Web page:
With current thermostats one can adjust the temperature of a house (building). However, different factors influence this temperature. By placing sensors inside and outside the house and by connecting those to the thermostat, environmental data is used to decide to start the heating on and off. In this way, environmental factors play a role in keeping down the fluctuations in temperature inside the house, resulting in a constant and comfortable temperature for the end-user. And, aggregation of this data from housing blocks will help to decide how the quality of the buildings can be improved.

 

Team 2: Cycle Connect: “Citizens connected in the environment by bicycles”

This team wanted to connect different networks within the city, between students, entrepreneurs, city workers and citizens.

This would be done by connecting people with fun, low cost, and in the physical world by using their own bicycles routes and cycling times in the city. People can meet on the same route, on a part of the route or make a detour to connect. For that, the existing system of Yellow Backie will be used and combined with a bell and sensor system. If you want to connect/interact with other citizens, you flash the color yellow and it will light up if someone is near. You can offer a ride on your carrier or cycle together. You can use this system offline or online, you can switch it on or off, you can connect it to your mobile phone to share and find profile and data with other users. You can meet by coincidence or share routes/appointments with each other. If desired, you can make an offer or ask a question by using the application on your mobile. This can lead to concrete results or follow-ups.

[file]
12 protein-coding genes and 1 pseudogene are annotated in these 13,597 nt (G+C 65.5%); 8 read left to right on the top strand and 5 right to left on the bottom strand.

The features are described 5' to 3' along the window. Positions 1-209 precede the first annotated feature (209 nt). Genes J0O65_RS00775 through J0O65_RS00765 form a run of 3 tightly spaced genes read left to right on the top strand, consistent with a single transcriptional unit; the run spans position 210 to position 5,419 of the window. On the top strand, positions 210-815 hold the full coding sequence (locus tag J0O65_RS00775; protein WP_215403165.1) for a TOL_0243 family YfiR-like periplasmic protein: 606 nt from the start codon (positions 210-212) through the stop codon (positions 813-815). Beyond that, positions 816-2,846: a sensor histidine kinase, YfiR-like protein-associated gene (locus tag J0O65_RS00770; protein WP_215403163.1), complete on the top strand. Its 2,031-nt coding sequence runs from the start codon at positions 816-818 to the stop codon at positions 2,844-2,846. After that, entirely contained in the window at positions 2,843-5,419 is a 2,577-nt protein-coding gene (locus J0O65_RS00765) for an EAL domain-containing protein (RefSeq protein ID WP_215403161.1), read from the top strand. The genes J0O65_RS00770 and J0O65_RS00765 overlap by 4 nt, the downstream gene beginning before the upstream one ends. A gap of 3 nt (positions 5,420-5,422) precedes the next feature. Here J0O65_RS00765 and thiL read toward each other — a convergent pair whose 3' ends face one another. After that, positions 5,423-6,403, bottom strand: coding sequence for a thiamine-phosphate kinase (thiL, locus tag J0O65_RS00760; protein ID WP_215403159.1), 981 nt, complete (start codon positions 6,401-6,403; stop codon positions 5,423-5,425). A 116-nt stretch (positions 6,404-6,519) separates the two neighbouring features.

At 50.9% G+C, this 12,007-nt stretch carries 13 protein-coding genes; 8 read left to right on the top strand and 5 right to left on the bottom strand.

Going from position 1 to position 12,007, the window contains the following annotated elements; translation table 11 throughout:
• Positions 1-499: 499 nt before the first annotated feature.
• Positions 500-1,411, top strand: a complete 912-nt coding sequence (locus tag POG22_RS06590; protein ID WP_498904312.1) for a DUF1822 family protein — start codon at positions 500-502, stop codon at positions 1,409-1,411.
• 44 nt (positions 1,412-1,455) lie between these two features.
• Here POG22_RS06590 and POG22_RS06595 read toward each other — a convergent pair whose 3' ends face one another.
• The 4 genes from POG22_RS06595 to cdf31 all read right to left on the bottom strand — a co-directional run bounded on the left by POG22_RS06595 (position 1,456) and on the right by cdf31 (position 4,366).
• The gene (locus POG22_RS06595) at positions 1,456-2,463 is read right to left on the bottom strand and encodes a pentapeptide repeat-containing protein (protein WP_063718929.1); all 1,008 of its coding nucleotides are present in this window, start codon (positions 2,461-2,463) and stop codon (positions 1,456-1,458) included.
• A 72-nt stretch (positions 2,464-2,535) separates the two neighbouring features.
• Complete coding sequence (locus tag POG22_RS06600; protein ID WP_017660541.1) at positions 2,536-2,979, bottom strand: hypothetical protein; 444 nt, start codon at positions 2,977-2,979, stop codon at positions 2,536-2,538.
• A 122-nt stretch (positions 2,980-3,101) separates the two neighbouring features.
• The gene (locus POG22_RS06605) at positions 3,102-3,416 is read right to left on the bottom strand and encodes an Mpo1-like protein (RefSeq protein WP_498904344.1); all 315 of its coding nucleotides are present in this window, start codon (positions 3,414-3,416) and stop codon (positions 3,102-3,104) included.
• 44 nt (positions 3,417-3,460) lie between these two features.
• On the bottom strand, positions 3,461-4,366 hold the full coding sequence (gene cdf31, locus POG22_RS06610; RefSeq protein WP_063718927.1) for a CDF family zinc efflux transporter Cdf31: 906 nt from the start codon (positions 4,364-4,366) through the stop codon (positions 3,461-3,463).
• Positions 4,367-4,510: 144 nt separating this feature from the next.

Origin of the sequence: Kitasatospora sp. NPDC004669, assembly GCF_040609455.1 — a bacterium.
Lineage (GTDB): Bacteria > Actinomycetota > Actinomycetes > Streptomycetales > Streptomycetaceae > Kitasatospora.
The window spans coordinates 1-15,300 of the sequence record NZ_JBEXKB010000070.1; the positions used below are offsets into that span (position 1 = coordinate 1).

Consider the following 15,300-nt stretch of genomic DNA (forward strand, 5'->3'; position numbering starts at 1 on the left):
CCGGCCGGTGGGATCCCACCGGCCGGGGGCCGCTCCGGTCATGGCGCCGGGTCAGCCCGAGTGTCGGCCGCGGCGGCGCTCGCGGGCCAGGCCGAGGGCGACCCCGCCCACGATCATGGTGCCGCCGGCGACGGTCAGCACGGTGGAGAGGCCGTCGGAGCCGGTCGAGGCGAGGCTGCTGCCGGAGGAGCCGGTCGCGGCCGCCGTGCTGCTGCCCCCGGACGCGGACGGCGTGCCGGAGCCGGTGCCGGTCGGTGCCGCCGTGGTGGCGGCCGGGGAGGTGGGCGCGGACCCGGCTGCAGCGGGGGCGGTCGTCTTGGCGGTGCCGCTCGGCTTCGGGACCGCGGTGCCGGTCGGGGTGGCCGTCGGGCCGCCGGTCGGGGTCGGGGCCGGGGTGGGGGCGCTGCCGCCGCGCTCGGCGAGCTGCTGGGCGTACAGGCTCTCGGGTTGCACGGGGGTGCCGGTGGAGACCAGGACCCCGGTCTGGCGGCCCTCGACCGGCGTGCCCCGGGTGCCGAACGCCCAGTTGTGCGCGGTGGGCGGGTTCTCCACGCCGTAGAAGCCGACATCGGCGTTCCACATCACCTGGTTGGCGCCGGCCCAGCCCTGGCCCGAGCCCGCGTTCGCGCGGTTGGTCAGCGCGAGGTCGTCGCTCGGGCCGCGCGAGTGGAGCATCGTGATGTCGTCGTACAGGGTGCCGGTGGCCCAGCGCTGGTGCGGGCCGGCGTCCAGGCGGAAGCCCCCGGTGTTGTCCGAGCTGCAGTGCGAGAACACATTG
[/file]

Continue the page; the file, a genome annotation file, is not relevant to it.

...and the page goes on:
Team 3: Bird Feeder

The team started with a discussion to find a certain case and target group and then realised that in any case, the design has to create value for citizens. To visualise the adoption process they made a model that shows how to create value for the user (Fig. 5). By making data tangible to start with, and then show the people what you can do with data. Start very basically and after understanding the value, people will hopefully start with adopting the (IoT-)technology.

 

DATC_team3_valueadoptionmodel

Fig. 5. Value adoption model by team 3.

 

Finally, the team created the concept of a connected bird feeder. Such connected bird feeders in the neighbourhood can count the number of birds and how much food they consume. Efficient feeding the birds (without spoiling food) will lead to soling the rat (eating the feed surplus) problem in large cities and also create social coherence in the neighbourhood. Questions that stayed unanswered were: what exactly is being measured here?; how to recognise the birds?; how to measure the food in the feeder?, and; how to tackle the seagull problem in the city?

 

Also an interview was held with each of the participants to collect data for research conducted by Creating 010.

 

Conclusion

Participants worked a full day on the issue of designing an IoT-application based on LoRaWAN-technology. Since nearly all participants lacked programming skills, the teams worked with paper, markers and creative materials to express their ideas and concepts. From observation by the organisers it became clear that all teams came up with a concept that is very close to the daily life experience of citizens. This can be seen as a first step for citizens to experience value from IoT-applications in cities, and to start to understand wider applications of IoT for the benefit of themselves. Preliminary analysis of the interview results reveals that engagement of citizens as well as privacy issues are the main concerns among the participants for applying IoT in cities.

 

References

Van Waart, P., Mulder, I., & de Bont, C. (2015, May 18–20). Participatory prototyping for future cities. In R. Valkenburg, C. Dekkers, & J. Sluijs (Eds.), Proceedings of PIN-C 2015: Reframing design, the 4th participatory innovation conference (pp. 337–343). Hague, the Netherlands: The Hague University of Applied Sciences.